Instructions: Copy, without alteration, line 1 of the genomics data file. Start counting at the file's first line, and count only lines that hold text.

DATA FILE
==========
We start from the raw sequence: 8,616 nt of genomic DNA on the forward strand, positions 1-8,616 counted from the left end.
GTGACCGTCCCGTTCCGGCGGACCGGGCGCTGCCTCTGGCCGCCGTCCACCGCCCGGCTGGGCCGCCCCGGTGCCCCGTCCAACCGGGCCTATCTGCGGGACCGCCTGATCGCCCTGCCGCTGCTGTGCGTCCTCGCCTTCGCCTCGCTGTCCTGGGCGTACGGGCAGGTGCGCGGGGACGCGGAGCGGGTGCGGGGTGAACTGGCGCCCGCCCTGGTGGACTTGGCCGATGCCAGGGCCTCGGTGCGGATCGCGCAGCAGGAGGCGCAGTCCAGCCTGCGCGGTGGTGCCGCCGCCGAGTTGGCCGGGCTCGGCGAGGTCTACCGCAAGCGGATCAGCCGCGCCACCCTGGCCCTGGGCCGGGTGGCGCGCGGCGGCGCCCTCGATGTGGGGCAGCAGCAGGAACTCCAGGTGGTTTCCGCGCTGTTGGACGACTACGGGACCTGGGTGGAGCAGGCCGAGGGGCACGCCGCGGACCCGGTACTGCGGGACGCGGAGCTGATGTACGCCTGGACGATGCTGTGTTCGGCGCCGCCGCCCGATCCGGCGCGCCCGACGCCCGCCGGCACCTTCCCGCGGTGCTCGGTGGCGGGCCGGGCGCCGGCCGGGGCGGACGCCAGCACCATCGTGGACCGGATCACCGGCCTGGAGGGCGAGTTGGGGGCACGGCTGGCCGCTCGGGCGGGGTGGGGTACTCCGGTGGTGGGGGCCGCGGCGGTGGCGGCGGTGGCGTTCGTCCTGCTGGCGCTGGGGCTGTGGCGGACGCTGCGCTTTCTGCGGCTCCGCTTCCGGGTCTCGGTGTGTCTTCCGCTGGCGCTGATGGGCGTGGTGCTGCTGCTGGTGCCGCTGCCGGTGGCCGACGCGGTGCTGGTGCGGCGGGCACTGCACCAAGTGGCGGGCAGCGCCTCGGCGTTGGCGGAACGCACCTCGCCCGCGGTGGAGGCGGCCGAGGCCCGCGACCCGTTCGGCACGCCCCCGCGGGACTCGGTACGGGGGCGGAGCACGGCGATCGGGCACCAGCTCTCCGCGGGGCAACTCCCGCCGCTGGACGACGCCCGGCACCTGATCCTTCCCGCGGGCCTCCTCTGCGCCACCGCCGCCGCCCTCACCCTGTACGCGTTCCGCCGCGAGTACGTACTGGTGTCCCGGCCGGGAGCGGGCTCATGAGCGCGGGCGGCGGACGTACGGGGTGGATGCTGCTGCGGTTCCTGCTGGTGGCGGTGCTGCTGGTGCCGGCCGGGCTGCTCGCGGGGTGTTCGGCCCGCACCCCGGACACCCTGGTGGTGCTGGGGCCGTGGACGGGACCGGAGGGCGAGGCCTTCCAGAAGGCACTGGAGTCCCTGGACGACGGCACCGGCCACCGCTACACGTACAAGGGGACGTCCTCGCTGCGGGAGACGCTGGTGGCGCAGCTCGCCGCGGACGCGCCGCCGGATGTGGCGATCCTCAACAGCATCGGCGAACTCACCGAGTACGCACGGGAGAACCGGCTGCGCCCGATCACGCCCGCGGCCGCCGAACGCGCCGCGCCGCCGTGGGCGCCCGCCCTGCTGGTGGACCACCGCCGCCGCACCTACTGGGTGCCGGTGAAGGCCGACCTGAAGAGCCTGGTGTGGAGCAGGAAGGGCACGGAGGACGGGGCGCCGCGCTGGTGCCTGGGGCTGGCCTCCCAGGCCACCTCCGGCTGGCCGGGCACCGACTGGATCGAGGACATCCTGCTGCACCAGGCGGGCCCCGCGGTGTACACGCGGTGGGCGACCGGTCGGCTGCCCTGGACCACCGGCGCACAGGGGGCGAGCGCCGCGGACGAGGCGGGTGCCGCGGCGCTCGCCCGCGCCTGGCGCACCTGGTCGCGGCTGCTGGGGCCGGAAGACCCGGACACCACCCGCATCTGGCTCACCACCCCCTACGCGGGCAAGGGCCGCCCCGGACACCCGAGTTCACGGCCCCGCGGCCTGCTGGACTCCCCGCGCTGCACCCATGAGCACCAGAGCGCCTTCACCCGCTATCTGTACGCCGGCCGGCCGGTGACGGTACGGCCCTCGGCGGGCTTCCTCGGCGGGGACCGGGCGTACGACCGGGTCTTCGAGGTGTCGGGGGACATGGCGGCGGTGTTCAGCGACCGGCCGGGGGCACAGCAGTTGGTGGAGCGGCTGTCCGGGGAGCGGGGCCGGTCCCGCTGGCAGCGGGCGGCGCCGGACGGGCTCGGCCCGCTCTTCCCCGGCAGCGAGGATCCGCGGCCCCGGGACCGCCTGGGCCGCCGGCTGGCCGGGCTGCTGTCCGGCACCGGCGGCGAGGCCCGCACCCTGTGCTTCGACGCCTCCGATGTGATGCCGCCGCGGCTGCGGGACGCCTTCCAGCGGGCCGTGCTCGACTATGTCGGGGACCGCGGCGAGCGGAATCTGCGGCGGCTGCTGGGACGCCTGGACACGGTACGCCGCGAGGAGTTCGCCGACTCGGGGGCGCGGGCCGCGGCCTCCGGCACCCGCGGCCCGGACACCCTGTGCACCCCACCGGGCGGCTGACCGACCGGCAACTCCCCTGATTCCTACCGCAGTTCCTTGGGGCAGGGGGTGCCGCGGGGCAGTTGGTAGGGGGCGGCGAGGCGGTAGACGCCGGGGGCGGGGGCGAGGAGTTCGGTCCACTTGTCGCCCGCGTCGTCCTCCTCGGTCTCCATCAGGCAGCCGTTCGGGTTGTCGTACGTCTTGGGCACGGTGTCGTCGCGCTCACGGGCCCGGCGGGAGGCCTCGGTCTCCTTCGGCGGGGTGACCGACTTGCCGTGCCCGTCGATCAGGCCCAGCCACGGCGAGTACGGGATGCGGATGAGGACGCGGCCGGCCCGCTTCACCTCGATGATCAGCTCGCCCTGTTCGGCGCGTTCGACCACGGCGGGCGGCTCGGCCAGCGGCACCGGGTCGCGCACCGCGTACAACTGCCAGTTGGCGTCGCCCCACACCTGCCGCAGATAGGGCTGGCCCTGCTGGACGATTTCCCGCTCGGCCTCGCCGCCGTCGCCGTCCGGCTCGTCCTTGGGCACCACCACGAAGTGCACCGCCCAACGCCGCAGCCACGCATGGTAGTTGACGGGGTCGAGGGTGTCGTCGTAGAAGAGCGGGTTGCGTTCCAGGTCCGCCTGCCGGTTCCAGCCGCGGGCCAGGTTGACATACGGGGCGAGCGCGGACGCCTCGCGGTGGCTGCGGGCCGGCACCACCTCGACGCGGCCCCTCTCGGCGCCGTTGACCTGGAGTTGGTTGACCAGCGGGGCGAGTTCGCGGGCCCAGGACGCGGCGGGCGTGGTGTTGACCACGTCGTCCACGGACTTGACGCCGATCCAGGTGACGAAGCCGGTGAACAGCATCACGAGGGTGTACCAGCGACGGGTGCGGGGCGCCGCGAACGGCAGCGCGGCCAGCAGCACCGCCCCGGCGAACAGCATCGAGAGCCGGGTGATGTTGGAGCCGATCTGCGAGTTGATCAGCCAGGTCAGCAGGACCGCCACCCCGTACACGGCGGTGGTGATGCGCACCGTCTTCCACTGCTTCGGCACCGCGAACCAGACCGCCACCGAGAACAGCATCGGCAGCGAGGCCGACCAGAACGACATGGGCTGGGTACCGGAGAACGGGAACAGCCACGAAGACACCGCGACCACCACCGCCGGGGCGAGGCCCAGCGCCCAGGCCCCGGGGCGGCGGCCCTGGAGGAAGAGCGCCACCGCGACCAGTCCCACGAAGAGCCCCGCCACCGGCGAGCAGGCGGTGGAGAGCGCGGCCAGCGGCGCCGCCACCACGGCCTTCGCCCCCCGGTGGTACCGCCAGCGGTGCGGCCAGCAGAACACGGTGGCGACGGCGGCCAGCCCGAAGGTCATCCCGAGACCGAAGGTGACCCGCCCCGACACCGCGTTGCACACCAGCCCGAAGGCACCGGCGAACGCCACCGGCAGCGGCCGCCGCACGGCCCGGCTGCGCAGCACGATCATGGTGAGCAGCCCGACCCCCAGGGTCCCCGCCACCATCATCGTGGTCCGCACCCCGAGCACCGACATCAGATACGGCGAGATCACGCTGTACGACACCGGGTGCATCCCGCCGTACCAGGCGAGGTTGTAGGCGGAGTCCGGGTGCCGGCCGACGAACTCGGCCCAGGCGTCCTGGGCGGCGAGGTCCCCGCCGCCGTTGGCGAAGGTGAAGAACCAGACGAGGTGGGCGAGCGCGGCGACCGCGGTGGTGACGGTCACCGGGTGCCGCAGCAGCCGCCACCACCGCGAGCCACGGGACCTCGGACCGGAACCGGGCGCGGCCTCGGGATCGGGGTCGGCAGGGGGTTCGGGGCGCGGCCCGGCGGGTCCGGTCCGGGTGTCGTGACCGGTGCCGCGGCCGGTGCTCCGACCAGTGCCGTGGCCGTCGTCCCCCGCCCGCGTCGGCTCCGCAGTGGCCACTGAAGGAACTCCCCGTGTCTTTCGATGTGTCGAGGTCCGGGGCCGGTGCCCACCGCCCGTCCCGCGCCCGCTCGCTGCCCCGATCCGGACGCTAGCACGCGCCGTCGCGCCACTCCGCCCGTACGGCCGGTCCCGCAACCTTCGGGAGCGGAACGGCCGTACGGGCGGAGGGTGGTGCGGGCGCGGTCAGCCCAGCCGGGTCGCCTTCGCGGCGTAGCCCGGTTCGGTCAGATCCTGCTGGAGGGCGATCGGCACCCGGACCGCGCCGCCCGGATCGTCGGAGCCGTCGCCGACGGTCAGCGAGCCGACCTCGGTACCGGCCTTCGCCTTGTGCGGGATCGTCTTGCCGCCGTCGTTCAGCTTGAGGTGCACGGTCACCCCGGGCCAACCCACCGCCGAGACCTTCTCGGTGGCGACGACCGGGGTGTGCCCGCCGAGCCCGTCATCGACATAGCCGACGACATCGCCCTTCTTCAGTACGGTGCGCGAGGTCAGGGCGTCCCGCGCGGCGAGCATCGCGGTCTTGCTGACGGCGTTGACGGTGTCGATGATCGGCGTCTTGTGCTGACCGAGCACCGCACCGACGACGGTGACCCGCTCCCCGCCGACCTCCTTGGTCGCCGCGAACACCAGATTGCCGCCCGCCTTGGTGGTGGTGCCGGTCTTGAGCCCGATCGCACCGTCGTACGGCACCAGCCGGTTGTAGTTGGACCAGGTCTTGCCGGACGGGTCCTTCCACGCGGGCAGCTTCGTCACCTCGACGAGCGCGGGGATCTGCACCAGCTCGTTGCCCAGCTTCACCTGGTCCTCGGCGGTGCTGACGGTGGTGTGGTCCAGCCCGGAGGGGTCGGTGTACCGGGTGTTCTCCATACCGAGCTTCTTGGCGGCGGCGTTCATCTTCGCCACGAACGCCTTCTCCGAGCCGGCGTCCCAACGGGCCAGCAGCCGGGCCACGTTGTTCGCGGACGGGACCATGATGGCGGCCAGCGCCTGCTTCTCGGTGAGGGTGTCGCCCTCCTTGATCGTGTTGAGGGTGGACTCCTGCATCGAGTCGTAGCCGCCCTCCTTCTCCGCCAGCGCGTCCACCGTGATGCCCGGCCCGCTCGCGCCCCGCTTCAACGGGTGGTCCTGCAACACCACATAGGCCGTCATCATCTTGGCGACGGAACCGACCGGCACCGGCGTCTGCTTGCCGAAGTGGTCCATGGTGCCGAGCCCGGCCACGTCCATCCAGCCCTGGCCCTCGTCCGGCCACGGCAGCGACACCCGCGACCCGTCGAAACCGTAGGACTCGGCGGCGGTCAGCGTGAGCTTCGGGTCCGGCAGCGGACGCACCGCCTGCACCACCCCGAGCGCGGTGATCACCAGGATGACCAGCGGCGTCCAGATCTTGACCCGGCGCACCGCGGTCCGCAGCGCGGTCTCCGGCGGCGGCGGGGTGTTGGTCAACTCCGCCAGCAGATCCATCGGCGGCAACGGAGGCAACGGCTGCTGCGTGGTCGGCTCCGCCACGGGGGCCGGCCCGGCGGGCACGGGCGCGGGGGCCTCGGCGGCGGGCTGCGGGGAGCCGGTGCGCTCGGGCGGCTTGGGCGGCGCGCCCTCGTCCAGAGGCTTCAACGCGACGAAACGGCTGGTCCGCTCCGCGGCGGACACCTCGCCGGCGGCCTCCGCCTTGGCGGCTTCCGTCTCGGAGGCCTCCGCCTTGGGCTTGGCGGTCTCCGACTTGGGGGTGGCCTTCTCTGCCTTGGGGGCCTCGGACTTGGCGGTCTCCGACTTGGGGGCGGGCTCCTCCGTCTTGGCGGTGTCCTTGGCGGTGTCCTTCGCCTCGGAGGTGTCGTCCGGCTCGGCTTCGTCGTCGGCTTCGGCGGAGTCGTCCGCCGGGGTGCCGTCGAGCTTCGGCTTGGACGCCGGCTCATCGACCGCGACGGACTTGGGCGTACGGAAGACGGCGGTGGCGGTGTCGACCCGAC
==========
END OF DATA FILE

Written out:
We start from the raw sequence: 8,616 nt of genomic DNA on the forward strand, positions 1-8,616 counted from the left end.